Half Of Millennial Women Aren’t Feminists?!By Jamie Rollo
Jan. 31 2019, Updated 5:04 p.m. ET
In a poll conducted by Refinery 29 and CBS, 54 percent of young women claimed they are not feminists and do not identify nor care for the policies and societal criticisms that come along with the label. However, I find that nitpicking through policies that are aligned with feminism and disagreeing with them is no excuse to leave behind the changes that still need to be dealt with. And, most of the excuses to not supporting feminism as a whole are quite hypocritical.
Overall, these young non-feminists find the movement to be overbearing and a hotbed for drastic, far-left policies. They find women to inherently be equal to men, and that feminism in the modern West world is not necessary anymore.
Refinery 29 interviewed some of these women, and their statements giving their lack of support to fourth-wave feminism. One interviewee, Leah, finds that the movement has become too far left for her independent political mindset.
One movement she is highly against is the “push” for abortion. In her words, she believes that feminism markets only the positives of abortion rather than focusing on the negative effects as well.
“Most feminists that I’ve read deny any negative emotional backlash or health risks for women having an abortion, which is extremely disingenuous in my view,” commented Leah. “Although not all women suffer emotionally or physically after an abortion, many do, and their stories are ignored by mainstream feminism because it doesn’t fit the narrative of abortion being a good thing for women.”
But with the uncertain fate of Roe v Wade, is this the time to lash out against how feminists market abortion? It is understandable and agreeable that there is an extreme lack of focusing on the negative effects of abortion. However, there is only an emphasis on the positives to ensure that this choice remains available for all women, because, after all, the right to an abortion is all about a woman’s agency over her own body.
Another argument against fourth-wave feminists is that the movement is no longer necessary for women in the developed world.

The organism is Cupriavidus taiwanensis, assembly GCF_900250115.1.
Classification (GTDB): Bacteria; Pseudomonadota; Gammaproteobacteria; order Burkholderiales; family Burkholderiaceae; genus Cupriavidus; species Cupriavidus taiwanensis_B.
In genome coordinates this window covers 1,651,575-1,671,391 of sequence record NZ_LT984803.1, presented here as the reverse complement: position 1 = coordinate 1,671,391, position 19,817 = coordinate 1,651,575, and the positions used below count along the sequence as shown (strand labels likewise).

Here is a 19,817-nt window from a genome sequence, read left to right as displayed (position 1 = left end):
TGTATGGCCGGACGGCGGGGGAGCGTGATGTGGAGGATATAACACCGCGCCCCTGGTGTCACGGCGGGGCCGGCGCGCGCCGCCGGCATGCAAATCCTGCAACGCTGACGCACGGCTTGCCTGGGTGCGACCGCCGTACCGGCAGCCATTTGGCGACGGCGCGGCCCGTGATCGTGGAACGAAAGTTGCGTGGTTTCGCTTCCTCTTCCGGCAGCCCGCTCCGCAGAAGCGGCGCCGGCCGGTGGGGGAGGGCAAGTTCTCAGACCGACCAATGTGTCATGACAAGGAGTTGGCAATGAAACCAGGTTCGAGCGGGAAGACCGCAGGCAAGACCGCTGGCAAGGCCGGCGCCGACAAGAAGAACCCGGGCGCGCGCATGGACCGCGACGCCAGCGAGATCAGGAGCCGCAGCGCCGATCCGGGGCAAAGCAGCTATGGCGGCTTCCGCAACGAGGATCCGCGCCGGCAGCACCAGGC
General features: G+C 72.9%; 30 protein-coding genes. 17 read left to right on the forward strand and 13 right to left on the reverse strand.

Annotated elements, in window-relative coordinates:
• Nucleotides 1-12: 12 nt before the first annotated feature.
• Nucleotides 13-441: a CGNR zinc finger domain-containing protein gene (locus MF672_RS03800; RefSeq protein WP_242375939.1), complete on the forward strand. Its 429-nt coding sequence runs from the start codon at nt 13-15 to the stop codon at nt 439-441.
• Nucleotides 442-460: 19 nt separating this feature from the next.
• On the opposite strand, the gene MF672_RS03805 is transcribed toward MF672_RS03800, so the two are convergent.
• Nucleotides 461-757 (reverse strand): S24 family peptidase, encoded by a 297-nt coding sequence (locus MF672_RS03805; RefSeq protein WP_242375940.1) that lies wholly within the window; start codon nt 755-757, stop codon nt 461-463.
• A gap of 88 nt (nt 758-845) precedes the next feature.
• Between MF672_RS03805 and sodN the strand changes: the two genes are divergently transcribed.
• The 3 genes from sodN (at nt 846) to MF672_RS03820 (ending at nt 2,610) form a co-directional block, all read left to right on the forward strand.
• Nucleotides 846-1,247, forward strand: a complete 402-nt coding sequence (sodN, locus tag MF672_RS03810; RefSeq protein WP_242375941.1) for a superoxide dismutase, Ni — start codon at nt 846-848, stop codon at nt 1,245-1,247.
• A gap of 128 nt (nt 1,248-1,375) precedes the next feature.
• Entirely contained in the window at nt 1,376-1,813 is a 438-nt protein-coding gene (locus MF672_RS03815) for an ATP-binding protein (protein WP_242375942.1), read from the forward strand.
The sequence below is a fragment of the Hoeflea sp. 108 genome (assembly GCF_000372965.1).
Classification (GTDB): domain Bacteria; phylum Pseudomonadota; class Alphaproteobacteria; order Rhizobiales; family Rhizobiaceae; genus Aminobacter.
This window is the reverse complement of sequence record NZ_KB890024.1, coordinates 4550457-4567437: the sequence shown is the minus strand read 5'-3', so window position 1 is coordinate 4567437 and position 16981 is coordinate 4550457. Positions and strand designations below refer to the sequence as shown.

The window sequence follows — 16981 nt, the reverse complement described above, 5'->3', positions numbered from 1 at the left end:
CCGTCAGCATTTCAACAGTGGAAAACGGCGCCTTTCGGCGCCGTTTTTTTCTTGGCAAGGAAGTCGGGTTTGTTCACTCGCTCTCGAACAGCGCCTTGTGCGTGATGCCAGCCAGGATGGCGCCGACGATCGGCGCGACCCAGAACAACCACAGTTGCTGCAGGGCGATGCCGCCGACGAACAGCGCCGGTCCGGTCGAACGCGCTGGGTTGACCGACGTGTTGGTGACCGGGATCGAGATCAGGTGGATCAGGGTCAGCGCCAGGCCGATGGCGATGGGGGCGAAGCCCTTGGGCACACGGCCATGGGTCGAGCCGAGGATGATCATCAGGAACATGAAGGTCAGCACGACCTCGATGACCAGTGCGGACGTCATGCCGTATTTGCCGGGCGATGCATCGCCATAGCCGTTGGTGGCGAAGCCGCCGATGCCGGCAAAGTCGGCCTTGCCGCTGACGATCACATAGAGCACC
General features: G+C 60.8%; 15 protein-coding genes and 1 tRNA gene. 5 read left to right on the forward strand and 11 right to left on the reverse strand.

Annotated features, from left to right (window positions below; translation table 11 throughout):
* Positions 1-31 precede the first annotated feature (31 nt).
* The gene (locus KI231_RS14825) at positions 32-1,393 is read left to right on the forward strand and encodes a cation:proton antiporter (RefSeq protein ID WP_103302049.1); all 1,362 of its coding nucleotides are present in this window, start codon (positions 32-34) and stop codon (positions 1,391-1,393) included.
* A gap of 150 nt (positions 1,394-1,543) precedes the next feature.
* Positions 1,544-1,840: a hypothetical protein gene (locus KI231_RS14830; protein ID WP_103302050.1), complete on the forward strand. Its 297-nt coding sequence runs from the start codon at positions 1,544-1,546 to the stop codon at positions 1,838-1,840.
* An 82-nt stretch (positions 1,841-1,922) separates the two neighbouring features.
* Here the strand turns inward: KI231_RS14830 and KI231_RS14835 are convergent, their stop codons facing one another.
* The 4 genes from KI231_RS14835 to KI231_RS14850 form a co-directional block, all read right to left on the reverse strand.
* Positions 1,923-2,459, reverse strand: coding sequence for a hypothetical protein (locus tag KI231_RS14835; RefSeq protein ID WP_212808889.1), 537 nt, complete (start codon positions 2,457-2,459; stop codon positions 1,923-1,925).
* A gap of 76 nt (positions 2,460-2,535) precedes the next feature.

“I don’t think women in the modern western world are oppressed. Women are doing just fine. I think modern feminists try to create a boogeyman out of what they call the patriarchy and hunt it down, but it’s not necessary,” said Stephanie, a 25-year-old Republican. “Men and women are equal, but different. Men and women have different strengths and weaknesses. Acknowledging that is not sexist.”
Stephanie’s statement may have some truth to it; women are doing extraordinary things in their professional lives and have closed the equality gap quite a bit. However, that does not by any means translate to the job being done. The pay gap is still very much large and real, and women are treated extremely different in the work place still.
Additionally, just because there is seemingly not much work to do for women in the modern world, that doesn’t mean fourth-wave feminism isn’t standing up for the rights of women in developing countries. Even though we’ve advanced in our country, women around the world are anything but equal to men in their societies. Disparaging feminism on the grounds that it isn’t necessary for a specific country or part of the world is a plainly selfish, egocentric view.
Another independent affiliated interviewee also said she is against feminism because she finds it to be “man-bashing,” something that she doesn’t agree with. However, there is little to no man-hating going on within the feminist movement. Anyone who believes this is seriously misunderstood should do further research. And, if this were even true, why would there be multiple feminist identifying males?
While it is understandable and everyone is completely allowed to have their own opinions, I really believe women who outwardly and aggressively pit themselves against the feminist movement should reconsider the issues in which they have a problem with. As a feminist, I find that overall the movement is about women supporting other women.
In Leah’s situation, disagreeing with pro-choice advertising for its lack of advocating toward women’s physical and mental wellbeing is feminist in its self. By saying you’re not a feminist because you’re concerned with misinformation regarding women’s health is just hypocritical considering a main policy push from fourth-wave feminism is advocacy for women’s all-around health.
I agree with Stephanie, in the fact that there are some issues that are being nitpicked within today’s view of feminism, and I agree that women are striving in ways that were unimaginable 50 years ago. However, just because women living in the modern world are doing ok doesn’t mean that women in other parts of the world do not need advocates to fight for their rights. It definitely doesn’t mean that those issues don’t fall under the fourth-wave feminist umbrella.
Lastly, “man-hating” is the oldest excuse in the book to not being a feminist. I understand if your extremely low confidence level makes you bash feminism in fear of being unappealing to men. But, the truth is that more and more men are identifying as feminists themselves. And, you shaping your opinions and views around that fear is just another reason why feminism exists. Females shouldn’t be afraid to call themselves feminists just because it doesn’t place them in the ideal girl mold that boys, not men, want.